We may be doing something from priority and be great at it—only to be acknowledged for it. That very acknowledgment can slam us back into the limitations of purpose; the judgment that accompanies that can destroy the very ability to create phenomenally that we were acknowledged for in the first place!
If we’re looking for motivation—an outside source to make us do what we think we should do—we’re functioning from purpose. In fact, whenever there’s a “should” attached to anything, that’s a surefire indicator that there’s purpose lurking not very far in the background of what you’re struggling to get free of.
Yet another way to stick ourselves with purpose is to align and agree with our priorities, or make them significant—that instantly locks us into purpose instead of priority.
In many ways, the difference between purpose and priority is analogous to the difference between goals and targets. Douglas and Heer advise against setting goals, because they like purposes lock you into judgment. The difficulty with a goal is that it locks you into that goal forever.
This jail-like quality of goals is responsible for many a lost fortune. What occurs is that somewhere in some lifetime, people set a certain amount of money as a goal. If they reach that goal but fail to acknowledge it, they will be compelled to lose the money, only to work again over and over again to attain it again because they were locked into that goal forever. Ironically, in some countries like Scotland and Australia, jail is still often spelled “gaol,” remarkably similar to goal.
Instead of setting goals, Douglas and Heer recommend setting targets. Like a priority, a target can be changed and moved, and you can shoot at it again and again while always being free to change it.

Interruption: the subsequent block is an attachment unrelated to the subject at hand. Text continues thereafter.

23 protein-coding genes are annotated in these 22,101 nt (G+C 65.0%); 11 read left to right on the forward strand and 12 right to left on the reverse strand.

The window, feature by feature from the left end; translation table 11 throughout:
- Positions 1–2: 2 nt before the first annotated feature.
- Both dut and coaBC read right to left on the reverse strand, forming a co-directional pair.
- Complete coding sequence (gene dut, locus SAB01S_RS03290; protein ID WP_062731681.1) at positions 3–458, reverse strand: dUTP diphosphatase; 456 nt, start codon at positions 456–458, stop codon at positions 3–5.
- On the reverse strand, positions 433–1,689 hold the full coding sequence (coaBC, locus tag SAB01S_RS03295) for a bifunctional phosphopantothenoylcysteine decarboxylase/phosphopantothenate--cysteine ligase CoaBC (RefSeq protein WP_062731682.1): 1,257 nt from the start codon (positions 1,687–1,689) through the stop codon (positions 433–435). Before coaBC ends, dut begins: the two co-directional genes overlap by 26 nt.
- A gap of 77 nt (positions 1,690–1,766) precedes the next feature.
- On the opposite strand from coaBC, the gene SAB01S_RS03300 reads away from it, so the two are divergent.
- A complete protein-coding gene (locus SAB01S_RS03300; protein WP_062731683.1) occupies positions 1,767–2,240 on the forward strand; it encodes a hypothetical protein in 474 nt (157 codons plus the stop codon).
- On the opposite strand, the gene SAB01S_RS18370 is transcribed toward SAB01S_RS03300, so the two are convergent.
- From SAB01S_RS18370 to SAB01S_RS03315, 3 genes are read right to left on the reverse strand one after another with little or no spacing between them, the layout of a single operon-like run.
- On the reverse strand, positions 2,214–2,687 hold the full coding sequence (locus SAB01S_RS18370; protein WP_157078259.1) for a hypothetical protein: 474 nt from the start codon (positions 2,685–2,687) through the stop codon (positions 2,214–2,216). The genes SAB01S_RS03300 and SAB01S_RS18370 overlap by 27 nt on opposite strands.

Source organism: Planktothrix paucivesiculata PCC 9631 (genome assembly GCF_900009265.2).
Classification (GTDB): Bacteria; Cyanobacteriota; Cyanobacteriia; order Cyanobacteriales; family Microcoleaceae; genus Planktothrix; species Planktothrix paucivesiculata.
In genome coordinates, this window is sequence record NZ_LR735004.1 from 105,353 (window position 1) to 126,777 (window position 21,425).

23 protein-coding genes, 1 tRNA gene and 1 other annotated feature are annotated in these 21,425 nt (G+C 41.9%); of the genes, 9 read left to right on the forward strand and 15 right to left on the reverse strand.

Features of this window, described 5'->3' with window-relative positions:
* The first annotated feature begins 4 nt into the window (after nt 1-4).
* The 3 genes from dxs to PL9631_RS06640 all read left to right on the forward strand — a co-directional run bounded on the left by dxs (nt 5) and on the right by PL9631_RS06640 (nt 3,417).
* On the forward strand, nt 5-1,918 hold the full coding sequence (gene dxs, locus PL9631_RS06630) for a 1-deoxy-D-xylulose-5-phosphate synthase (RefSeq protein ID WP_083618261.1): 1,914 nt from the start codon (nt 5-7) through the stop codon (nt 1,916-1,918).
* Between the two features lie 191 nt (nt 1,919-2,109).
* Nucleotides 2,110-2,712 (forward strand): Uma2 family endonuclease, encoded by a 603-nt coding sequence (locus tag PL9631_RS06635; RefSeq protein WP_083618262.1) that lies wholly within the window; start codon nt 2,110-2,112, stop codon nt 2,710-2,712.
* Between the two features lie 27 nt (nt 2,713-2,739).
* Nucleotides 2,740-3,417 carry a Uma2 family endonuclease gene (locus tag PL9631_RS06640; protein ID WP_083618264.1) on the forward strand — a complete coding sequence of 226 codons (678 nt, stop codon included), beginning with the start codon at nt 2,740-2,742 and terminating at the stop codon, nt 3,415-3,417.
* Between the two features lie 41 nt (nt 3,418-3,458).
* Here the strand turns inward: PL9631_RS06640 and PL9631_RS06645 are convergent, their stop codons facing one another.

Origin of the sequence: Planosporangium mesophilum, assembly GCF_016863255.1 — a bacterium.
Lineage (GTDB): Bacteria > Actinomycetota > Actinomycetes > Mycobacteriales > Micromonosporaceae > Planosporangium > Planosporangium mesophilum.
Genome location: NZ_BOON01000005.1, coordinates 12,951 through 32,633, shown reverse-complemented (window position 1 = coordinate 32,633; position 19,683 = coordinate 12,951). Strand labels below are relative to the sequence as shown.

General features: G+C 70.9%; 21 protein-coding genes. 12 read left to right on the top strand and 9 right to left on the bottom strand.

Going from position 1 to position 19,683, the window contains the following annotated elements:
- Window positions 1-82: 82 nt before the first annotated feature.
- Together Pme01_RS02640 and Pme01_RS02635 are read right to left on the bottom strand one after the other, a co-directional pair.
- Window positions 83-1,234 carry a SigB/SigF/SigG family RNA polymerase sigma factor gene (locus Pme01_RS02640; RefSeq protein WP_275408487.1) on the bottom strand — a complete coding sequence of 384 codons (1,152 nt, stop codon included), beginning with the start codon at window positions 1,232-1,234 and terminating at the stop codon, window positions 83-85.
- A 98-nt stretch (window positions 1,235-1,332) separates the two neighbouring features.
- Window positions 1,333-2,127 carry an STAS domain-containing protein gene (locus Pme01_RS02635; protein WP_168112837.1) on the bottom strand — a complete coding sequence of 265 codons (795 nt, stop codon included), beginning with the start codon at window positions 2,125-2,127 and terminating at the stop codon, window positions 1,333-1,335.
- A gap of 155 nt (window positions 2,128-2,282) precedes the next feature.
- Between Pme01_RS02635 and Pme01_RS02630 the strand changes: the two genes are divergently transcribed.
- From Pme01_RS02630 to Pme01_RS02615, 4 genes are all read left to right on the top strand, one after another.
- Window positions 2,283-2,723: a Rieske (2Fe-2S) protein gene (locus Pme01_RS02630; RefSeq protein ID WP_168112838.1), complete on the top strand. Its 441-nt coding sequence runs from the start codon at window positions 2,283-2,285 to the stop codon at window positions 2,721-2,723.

That very willingness and ability to change can actually contribute to your achieving your targets—and your New Year’s resolutions. Douglas and Heer recommend making choices in “ten second increments.” The value of this is that it frees you from the burden of making “the right choice.” When a choice is only good for 10 seconds, you are free to change it if you don’t like what it creates in your life.
The very act of choosing creates awareness, Douglas and Heer point out. “Choice creates awareness, awareness does not create choice,” they say. It makes a mockery of our usual tendency to analyze (anal-ise?) endlessly trying to get “the right choice.” Douglas calls this the “Lord of the Rings choice—one choice to end them all.”
If a choice is only good for 10 seconds, the burden of making the right choice—and judging ourselves endlessly to determine the right choice—vanishes. Doesn’t that feel lighter?
What if you were to approach those New Year’s resolutions with the lightness of priorities, the freedom of choice in 10 seconds, the flexibility of a target instead of a goal? Would creating your life in 2012 be a lot more fun?
Now having fun just could be a purpose you could get behind!
Gary Douglas recently did a class on Purpose of Life, check it out on Access Consciousness Shop. “What if purpose of life was to have fun?”